Tuesday October 21, 2014 Search
Weather | Athens
24o C
16o C
News
Business
Comment
Life
Sports
Community
Survival Guide
Greek Edition
Gov't seeks to soften blow of Russian food embargo

Government officials were seeking ways on Monday to minimize the impact of a Russian food embargo by attempting to secure reassurances from Brussels that Greek producers will be compensated for their losses while also preparing to branch out into other export markets.

In two successive meetings held at the Foreign and Finance ministries, officials are said to have finalized the government’s strategy ahead of a scheduled meeting of agricultural experts from all 28 European Union member states in Brussels on Thursday. The aim is for Athens to secure the best possible deal for compensation which Greek producers of peaches and other products are already pressing for. “Decisions regarding the size and nature of the compensation will be taken there,” government spokeswoman Sofia Voultepsi said.

According to sources, an initial assessment arrived at on Monday during a meeting chaired by Deputy Foreign Minister Dimitris Kourkoulas and involving senior officials from the Finance and Agricultural Development ministries put Greece’s likely losses this year at 50 million euros. Sources described the projected damage as “limited” but said that a precise estimate would not be available until full stock has been taken of all Greek exports canceled by Russian importers.

As important as the issue of compensation is the identification of new potential export markets for Greece, government officials indicated. “The EC’s reassurance regarding compensation is good and welcome but compensation will not solve the problem,” Kourkoulas said, adding that a return to the Russian market or an opening to new markets would also be required.

As Athens waits for Brussels to decide what action it will take to compensate EU farmers, Greek regional authorities are immediately to begin assessing the financial impact from the embargo. It was decided at Monday’s meeting at the Finance Ministry that regional officials would provide details about the impact the import ban will have not just on fruit and vegetable producers but also on other sectors of the economy, such as road haulage.

Any compensation on a national level will need the approval of the European Commission first otherwise it could be considered illegal state aid, which Greece will have to pay back. Athens is hoping that the Commission will approve an EU-wide program to compensate farmers and others who will lose out as a result of Russian actions.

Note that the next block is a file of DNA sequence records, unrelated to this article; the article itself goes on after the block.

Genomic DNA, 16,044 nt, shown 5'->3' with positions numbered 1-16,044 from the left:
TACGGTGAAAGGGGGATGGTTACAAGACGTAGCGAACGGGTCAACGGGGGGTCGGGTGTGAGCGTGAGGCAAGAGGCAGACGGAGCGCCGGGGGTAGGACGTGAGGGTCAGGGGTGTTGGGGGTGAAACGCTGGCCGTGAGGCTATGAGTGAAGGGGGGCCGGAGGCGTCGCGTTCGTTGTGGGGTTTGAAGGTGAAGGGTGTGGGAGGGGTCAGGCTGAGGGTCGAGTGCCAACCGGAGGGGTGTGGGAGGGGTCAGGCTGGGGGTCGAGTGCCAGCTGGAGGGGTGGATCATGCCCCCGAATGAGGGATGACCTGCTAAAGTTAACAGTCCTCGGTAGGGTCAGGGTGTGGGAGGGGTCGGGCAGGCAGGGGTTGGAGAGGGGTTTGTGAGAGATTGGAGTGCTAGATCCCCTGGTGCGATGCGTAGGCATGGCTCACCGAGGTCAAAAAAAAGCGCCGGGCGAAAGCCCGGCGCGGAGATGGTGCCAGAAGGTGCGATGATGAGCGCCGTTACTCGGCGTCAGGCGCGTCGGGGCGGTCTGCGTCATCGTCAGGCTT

Until any decisions are reached, the only action the government can take is to try to absorb some of the unexported fruit through the military and state hospitals.

ekathimerini.com , Monday August 11, 2014 (21:41)  
Wage dispute hurts gov’t unity before troika return
Most Britons want to see Parthenon Marbles back in Athens, poll shows
Turkey tests Cyprus after research vessel encroaches on offshore gas area
Doctors’ disiplinary panel needs surgery
ANALYSIS
At loggerheads over role of the IMF
The Greek coalition government’s plan for a clean exit from the European Union / International Monetary Fund program was dealt a deadly blow by the markets last week on the back of rising po...
Hong Kong telecom group buys out Greek start-up
Hong Kong-based telecommunications multinational PCCW Global has announced it has bought out Greek start-up Crypteia Networks, aiming to incorporate its products into the group’s portfolio. ...
Inside Business
BASKETBALL
PAOK fans stop coach Markopoulos´s move to Olympiakos
Olympiakos is once again in the lookout for a new coach after the refusal of PAOK to release Soulis Markopoulos, while Panathinaikos defeated Kolossos on Rhodes on Monday to become the only ...
BASKETBALL
Reds lose to Nea Kifissia, search for new coach
Nea Kifissia recorded the biggest win of its short history in the top flight defeating Olympiakos 68-67 on Sunday, in a Basket League weekend marred by the abandonment of the Thessaloniki de...
Inside Sports
COMMENTARY
Stop moaning and get in the game
There are so many people who love spending their days talking about the crisis and proclaiming that they know exactly what needs to be done to solve the country’s problems. Some of them obvi...
EDITORIAL
Exorcising the ghosts
Developments last week held in store an uncomfortably realistic understanding of the risks engulfing the country. The massive sell-off in Greece’s stock and bond markets was a strong shock. ...
Inside Comment
SPONSORED LINK: FinanzNachrichten.de
SPONSORED LINK: BestPrice.gr
 RECENT NEWS
1. PAOK fans stop coach Markopoulos´s move to Olympiakos
2. At loggerheads over role of the IMF
3. Hong Kong telecom group buys out Greek start-up
4. Local tourism could see more arrivals, investments next year
5. Troika exerts pressure using return date
6. Wage dispute hurts gov’t unity before troika return
more news
Today
This Week
1. Greece must stick to reforms, says Schaeuble
2. Bakers encircle Thessaloniki's White Tower with giant 'koulouri'
3. Turkish vessel enters Cypriot Exclusive Economic Zone
4. European leaders pivot back to debt crisis after wake-up call
5. Hardouvelis does not see 'big surprises' in ECB stress tests
6. Stop moaning and get in the game
Today
This Week
1. Possible third figure in Amphipolis mosaic may be uncovered shortly
2. Greece to contribute 1 mln towards Gaza reconstruction
3. Greece nearing bailout exit, says gov't spokesperson after IMF talks
4. Istanbul skyscraper casts shadow over Greece's banking ambitions
5. Coalition shooting itself in the foot
6. GPO poll gives SYRIZA clear lead over New Democracy
   Find us ...
  ... on
Twitter
     ... on Facebook   
About us  |  Subscriptions  |  Advertising  |  Contact us  |  Athens Plus  |  RSS  |   
Copyright © 2014, H KAΘHMEPINH All Rights Reserved.